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Lecture on "Directionality Reduces the Impact of Epidemics in Multilayer Networks"
DateandTime: 2019-10-22 20:36:44

Speaker:Wang Xiangrong, Associate Research Fellow, Southern University of Science and Technology.

Date:Oct. 29, 2019

Time: 9:30 a.m.

Location:1032 Lecture Hall, Block B, Zhixin Building, Central Campus

Inviter:Prof. Wang Guanghui, the School of Mathematics

Sponsor:the School of Mathematics


The study of how diseases spread has greatly benefited from advances in network modeling. Recently, a class of networks known as multilayer graphs has been shown to describe more accurately many real systems, making it possible to address more complex scenarios in epidemiology such as the interaction between different pathogens or multiple strains of the same disease. In this work, we study in depth a class of networks that have gone unnoticed up to now, despite of its relevance for spreading dynamics. Specifically, we focus on directed multilayer networks, characterized by the existence of directed links, either within the layers or across layers. Using the generating function approach and numerical simulations of a stochastic susceptible-infected-susceptible (SIS) model, we calculate the epidemic threshold for a real-world multilayer network composed by users of two different social platforms: friendfeed and twitter. Besides, we analyze several combinations of directionality: (i) Directed layer - Undirected interlinks - Directed interlinks (DUD); (ii) Directed layer - Directed interlinks - Directed layer (DDD); (iii) Undirected layer -Directed interlinks - Undirected layer (UDU), and the standard scenario for the sake of comparison, namely, (iv) Undirected layer - Undirected interlinks - Undirected layer (UUU). Our results show that the main feature that determines the value of the epidemic threshold is the directionality of the links connecting different layers. Our findings are of utmost interest given the ubiquitous presence of directed multilayer networks and the widespread use of disease-like spreading processes in a broad range of phenomena such as diffusion processes in social and transportation systems.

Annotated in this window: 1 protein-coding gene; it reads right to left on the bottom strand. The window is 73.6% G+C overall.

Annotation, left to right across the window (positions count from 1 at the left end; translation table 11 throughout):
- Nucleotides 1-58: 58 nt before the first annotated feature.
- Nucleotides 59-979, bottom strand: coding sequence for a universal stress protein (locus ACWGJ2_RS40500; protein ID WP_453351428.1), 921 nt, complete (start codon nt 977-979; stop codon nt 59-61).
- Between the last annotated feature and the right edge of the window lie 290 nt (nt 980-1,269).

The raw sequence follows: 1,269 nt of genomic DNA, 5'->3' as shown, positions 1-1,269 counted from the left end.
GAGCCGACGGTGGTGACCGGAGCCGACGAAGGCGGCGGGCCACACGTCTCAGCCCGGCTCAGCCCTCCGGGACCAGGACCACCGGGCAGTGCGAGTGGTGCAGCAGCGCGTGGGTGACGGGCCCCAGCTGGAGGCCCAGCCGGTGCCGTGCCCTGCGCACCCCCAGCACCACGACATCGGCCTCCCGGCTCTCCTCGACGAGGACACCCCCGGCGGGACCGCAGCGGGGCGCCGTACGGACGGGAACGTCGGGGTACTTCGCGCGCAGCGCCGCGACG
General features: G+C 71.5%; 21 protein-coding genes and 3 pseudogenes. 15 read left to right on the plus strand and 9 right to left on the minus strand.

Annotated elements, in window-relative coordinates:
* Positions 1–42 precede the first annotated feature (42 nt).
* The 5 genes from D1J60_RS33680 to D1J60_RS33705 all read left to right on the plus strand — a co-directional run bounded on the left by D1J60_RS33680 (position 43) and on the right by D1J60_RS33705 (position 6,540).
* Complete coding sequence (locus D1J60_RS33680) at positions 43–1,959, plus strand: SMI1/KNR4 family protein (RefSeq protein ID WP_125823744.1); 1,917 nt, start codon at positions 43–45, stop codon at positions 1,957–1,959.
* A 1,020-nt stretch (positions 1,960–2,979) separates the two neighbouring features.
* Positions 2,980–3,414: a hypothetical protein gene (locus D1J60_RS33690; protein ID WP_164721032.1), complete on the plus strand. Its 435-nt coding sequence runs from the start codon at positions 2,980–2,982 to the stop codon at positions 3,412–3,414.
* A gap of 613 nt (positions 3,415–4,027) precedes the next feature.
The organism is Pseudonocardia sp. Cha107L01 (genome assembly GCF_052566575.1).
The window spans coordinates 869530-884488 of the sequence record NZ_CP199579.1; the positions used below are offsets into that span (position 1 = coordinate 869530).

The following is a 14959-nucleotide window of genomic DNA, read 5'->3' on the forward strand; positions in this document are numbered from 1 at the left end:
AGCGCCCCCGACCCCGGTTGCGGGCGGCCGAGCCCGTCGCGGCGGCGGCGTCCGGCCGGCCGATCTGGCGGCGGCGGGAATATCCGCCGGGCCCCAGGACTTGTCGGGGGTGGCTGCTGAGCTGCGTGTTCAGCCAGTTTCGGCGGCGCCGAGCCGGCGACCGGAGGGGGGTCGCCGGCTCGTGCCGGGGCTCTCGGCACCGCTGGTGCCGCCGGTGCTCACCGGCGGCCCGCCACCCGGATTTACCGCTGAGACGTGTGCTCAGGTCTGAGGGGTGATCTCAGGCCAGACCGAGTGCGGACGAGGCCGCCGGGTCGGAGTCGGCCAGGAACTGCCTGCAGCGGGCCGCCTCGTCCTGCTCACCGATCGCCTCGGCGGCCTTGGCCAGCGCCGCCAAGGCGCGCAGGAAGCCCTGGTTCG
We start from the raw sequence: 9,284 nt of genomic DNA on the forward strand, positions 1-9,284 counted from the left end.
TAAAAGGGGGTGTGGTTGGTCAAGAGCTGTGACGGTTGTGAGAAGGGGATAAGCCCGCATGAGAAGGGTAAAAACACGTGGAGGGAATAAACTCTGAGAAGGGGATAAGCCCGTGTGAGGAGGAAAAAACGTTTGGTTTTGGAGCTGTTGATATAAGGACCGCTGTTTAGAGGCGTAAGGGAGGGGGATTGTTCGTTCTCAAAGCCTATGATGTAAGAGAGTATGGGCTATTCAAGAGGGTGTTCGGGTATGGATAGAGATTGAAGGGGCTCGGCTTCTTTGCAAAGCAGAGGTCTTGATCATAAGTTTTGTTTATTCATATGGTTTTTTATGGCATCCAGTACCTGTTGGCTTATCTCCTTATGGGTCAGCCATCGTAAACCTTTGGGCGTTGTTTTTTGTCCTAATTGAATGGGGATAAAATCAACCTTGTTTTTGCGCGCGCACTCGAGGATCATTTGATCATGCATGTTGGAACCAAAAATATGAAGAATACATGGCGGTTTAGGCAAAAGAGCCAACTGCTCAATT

Dr. Wang Xiangrong is currently associate research fellow at Southern University of Science and Technology. He studied in the Faculty of Electrical Engineering, Mathematics and Computer Science in the Delft University of Technology from 2012 to 2016. Studying under the supervision of network science expert Prof. Piet Van Mieghem, he completed his Ph.D. in 2016. From March, 2017 to November, 2018, he engaged in postdoctoral research under the supervision of network science expert Prof. Yamir Moreno. His main research interests include network science, data science, network robustness, nonlinear dynamics and network spectrum theory. He has published 12 papers as lead author in top journals such asNew Journal of PhysicsandPhysical Review E.

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Edited by: Wang Tongtong

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